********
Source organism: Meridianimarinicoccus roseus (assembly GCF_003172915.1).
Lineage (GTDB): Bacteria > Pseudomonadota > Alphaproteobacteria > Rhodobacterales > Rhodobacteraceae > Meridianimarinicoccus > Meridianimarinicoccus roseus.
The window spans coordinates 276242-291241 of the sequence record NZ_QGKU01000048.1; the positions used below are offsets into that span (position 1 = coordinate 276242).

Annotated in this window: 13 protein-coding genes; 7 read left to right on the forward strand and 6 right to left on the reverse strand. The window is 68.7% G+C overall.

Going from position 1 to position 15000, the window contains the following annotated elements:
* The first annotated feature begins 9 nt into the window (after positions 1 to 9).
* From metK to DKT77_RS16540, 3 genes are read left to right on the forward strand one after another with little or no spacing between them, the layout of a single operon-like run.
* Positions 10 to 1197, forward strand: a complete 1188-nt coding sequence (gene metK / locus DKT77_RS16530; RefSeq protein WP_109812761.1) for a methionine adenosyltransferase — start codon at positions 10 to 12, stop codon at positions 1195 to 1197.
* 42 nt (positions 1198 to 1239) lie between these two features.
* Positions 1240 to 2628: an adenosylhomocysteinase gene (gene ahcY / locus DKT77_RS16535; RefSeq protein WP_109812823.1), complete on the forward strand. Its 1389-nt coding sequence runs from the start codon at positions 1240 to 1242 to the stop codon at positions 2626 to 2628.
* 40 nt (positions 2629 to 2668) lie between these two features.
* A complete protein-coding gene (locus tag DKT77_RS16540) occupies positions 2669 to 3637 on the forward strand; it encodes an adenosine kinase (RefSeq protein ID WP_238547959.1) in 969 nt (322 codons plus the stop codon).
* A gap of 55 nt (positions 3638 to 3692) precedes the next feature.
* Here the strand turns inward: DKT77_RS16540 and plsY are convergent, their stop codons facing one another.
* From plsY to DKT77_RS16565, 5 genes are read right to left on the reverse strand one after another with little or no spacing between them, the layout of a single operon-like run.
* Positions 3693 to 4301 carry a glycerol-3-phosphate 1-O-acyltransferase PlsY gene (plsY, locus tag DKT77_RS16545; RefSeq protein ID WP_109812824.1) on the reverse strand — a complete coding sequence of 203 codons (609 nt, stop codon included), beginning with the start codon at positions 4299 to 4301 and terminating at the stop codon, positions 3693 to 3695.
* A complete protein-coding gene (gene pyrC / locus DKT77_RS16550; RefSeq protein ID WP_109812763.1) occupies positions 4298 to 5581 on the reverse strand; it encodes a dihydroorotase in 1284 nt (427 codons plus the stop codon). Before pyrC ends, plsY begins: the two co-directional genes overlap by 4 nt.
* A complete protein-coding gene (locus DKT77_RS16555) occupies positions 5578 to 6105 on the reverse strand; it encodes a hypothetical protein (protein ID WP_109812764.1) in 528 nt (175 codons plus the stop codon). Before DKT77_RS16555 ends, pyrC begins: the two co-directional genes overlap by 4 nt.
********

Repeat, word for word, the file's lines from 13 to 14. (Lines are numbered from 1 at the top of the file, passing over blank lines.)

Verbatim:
* A gap of 55 nt (positions 3638 to 3692) precedes the next feature.
* Here the strand turns inward: DKT77_RS16540 and plsY are convergent, their stop codons facing one another.